The Power Source
Direct current, constant potential
(voltage) power sources are used for most mig welding. This contrasts with
tig and stick electrode welding which
use constant current power sources. A mig power source
provides a relatively
constant voltage to the arc during welding. This voltage determines the arc length.
When there is a sudden
change in wire-feed speed, or a momentary change in arc length, the power source
or decreases the current (and thereby the wire burnoff rate) depending on the
arc length change. The
burnoff rate of wire changes automatically to restore the original arc length.
As a result, permanent changes
in arc length are made by adjusting the output voltage of the power source. The
wire-feed speed, which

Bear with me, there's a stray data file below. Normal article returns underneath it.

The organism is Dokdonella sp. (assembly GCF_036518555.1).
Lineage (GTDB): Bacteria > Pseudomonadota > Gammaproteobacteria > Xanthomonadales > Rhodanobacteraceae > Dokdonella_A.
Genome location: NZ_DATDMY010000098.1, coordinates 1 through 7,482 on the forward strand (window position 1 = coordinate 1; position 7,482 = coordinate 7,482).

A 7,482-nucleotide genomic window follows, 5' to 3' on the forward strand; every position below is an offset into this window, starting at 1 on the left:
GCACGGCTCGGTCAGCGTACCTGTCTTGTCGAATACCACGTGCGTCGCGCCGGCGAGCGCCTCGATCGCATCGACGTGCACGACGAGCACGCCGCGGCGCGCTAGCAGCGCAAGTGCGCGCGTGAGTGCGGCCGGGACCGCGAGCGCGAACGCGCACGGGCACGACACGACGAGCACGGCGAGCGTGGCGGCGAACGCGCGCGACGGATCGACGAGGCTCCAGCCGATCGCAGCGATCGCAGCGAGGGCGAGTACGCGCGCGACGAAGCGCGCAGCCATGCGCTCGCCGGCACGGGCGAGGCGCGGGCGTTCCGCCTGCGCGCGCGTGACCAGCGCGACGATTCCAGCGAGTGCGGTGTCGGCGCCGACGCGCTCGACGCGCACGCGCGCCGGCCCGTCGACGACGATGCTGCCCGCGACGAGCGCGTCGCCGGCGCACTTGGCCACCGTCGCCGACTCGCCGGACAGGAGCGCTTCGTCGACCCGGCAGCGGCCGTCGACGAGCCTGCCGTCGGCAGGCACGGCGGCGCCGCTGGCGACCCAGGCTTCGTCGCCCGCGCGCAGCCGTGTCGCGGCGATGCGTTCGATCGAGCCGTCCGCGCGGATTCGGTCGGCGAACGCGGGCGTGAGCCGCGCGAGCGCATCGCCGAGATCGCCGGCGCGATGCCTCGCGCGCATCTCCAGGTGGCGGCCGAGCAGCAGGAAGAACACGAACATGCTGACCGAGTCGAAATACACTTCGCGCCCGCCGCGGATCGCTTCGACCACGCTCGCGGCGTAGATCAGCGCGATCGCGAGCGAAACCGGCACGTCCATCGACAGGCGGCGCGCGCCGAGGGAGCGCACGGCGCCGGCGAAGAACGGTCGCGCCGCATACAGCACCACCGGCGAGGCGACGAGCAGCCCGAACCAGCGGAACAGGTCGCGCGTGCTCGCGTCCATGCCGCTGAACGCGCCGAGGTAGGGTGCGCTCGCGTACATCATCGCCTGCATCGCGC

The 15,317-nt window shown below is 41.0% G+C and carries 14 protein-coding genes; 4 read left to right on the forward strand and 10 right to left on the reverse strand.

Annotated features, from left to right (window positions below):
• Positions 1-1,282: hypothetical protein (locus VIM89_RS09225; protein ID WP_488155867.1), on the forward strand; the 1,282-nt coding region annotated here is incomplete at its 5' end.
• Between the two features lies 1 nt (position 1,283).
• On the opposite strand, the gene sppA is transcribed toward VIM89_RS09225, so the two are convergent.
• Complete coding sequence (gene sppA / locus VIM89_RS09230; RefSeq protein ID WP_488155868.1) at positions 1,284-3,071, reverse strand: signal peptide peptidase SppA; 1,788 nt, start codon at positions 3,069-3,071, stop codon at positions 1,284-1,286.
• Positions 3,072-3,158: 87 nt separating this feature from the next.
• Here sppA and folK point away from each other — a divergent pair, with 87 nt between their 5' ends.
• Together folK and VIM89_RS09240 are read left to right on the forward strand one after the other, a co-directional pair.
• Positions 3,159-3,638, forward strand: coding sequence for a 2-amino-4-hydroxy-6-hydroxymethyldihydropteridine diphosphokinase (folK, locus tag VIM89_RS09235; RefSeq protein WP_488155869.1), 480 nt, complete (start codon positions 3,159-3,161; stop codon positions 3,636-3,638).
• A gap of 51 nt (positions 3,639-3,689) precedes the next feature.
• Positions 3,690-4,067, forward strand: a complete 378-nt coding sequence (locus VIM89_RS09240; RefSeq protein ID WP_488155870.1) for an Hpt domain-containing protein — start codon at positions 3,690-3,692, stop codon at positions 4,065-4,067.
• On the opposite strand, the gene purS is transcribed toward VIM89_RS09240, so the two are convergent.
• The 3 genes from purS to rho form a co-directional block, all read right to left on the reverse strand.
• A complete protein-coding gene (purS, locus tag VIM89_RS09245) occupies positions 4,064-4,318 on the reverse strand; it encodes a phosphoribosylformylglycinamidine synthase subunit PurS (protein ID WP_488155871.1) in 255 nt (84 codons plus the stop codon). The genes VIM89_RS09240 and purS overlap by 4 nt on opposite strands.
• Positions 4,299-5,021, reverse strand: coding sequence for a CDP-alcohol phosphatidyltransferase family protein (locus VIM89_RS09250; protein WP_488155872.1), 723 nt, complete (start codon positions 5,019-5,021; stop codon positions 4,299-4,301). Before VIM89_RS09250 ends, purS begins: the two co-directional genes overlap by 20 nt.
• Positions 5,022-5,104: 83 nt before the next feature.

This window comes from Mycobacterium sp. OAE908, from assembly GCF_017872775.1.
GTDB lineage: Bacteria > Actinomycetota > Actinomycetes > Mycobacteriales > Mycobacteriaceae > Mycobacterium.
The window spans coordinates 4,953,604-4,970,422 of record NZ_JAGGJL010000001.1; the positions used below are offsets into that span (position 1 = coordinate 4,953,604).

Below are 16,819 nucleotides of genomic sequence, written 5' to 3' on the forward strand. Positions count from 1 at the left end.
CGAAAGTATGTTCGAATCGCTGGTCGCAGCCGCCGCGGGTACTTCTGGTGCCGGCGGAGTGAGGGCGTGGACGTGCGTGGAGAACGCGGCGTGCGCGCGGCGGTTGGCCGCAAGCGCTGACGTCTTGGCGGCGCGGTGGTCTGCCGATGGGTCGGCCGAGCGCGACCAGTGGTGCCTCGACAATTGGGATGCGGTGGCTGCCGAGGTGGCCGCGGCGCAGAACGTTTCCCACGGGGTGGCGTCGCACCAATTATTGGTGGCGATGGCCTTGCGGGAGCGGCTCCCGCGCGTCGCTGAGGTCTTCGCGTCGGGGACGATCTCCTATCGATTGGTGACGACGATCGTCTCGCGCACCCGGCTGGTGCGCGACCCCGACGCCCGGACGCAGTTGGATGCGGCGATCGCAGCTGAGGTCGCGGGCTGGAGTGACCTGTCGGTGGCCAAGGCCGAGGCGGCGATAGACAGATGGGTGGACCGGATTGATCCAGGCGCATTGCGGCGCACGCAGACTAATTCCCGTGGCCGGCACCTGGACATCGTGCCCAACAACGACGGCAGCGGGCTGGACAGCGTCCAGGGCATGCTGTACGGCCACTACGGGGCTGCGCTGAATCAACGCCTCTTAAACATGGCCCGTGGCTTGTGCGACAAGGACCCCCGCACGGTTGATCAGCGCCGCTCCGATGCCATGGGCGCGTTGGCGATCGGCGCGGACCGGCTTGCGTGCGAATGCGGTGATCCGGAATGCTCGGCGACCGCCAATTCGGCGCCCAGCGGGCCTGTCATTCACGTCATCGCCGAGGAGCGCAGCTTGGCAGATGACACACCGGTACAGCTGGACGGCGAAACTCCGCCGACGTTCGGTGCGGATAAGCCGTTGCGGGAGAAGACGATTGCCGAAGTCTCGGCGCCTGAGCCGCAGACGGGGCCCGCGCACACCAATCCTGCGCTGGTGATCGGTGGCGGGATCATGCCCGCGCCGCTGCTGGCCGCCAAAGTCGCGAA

the operator selects prior to welding, determines the arc current (see Fig.
3-1). It can be changed over a
considerable range before the arc length changes enough to cause stubbing to the
workpiece or burning back
to the guide tube. Power
Source Variables The
self-correcting arc length feature of the constant voltage welding system is very
important in producing stable
welding conditions. Specific electrical characteristics are needed to control
the arc heat, spatter, etc. These
include voltage, slope, and inductance.
Figure 3-1 - Affect of Wire Feed Speed